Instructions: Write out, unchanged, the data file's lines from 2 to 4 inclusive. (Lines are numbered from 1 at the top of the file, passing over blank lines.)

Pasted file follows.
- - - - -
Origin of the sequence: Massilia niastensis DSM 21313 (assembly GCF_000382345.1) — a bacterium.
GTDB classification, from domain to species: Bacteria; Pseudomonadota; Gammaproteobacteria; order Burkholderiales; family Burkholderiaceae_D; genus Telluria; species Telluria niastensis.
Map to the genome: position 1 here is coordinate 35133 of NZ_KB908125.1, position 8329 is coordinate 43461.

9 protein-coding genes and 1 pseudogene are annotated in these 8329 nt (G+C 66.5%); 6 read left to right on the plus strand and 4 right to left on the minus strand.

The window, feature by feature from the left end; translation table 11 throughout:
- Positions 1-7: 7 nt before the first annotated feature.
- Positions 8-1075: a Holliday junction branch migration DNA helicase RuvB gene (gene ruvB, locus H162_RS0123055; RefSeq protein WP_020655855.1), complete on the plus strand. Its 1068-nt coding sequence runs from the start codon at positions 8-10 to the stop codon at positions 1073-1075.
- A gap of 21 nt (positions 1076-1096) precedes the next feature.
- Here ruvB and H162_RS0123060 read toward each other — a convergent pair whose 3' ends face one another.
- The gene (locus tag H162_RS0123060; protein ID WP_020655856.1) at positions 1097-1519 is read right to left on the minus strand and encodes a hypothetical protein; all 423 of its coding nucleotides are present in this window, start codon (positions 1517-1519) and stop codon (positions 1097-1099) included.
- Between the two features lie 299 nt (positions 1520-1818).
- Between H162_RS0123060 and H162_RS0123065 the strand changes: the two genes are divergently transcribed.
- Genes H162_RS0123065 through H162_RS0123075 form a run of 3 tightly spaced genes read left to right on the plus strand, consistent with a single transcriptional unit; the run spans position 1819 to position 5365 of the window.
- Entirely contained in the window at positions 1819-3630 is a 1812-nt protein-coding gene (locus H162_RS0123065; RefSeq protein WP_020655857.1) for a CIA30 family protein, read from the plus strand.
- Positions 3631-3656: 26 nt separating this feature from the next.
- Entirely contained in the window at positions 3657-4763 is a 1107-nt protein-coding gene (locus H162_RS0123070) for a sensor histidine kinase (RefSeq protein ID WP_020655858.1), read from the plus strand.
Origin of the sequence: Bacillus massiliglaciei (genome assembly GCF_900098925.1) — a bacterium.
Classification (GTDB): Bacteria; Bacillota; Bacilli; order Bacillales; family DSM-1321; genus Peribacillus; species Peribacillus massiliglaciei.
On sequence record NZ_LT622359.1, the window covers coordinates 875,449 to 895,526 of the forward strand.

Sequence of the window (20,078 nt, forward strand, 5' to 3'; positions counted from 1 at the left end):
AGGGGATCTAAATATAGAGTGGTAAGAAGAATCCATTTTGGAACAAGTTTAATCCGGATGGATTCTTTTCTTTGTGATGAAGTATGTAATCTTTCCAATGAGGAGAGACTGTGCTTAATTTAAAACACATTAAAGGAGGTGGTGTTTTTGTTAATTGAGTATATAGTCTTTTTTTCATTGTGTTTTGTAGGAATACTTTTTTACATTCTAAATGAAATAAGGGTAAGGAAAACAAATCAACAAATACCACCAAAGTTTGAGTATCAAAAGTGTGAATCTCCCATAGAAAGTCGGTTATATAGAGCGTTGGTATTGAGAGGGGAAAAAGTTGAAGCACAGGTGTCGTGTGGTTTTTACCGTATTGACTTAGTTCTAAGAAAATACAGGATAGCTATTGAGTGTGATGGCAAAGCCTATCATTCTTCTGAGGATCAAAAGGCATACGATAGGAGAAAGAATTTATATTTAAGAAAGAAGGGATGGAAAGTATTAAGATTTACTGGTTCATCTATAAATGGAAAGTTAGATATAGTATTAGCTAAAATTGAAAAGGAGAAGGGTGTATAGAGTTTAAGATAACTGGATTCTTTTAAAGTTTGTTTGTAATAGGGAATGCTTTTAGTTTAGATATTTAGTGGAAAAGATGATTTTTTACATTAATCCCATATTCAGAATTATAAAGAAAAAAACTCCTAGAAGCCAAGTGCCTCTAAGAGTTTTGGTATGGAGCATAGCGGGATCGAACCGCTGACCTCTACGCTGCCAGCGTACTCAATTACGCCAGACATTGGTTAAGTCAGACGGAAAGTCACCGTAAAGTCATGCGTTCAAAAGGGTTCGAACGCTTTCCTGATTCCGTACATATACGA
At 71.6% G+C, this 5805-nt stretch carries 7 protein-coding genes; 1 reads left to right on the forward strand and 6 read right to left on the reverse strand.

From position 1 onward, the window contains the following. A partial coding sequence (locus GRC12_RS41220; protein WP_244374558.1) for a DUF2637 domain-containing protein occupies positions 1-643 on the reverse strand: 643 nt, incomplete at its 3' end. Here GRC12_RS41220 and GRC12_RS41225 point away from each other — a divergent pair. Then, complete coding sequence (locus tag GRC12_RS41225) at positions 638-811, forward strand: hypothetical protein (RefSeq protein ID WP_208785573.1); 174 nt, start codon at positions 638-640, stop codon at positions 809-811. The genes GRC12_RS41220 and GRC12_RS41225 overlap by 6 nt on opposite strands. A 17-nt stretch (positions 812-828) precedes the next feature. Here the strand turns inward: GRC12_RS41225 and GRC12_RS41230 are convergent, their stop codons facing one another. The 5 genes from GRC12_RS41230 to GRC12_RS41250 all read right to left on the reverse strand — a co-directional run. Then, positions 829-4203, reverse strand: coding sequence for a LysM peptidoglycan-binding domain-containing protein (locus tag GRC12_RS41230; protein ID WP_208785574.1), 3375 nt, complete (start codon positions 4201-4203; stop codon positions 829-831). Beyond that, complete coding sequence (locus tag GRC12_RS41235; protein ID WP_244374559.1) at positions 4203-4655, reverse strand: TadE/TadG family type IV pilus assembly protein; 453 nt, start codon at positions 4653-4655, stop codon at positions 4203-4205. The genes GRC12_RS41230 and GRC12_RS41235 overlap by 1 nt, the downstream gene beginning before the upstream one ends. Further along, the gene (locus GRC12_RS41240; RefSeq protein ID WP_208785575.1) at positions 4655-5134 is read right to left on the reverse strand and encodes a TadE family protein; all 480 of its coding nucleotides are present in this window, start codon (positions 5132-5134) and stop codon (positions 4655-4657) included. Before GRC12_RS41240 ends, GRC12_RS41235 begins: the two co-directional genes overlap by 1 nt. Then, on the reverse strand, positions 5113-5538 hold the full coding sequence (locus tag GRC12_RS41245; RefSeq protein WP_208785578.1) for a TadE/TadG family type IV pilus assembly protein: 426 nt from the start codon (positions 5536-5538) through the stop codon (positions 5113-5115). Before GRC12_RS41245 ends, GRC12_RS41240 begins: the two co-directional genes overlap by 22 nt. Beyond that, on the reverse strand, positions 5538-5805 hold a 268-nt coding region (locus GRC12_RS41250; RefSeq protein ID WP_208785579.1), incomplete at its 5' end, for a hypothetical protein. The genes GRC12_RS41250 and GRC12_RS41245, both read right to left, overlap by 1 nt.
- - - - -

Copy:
GTDB classification, from domain to species: Bacteria; Pseudomonadota; Gammaproteobacteria; order Burkholderiales; family Burkholderiaceae_D; genus Telluria; species Telluria niastensis.
Map to the genome: position 1 here is coordinate 35133 of NZ_KB908125.1, position 8329 is coordinate 43461.

9 protein-coding genes and 1 pseudogene are annotated in these 8329 nt (G+C 66.5%); 6 read left to right on the plus strand and 4 right to left on the minus strand.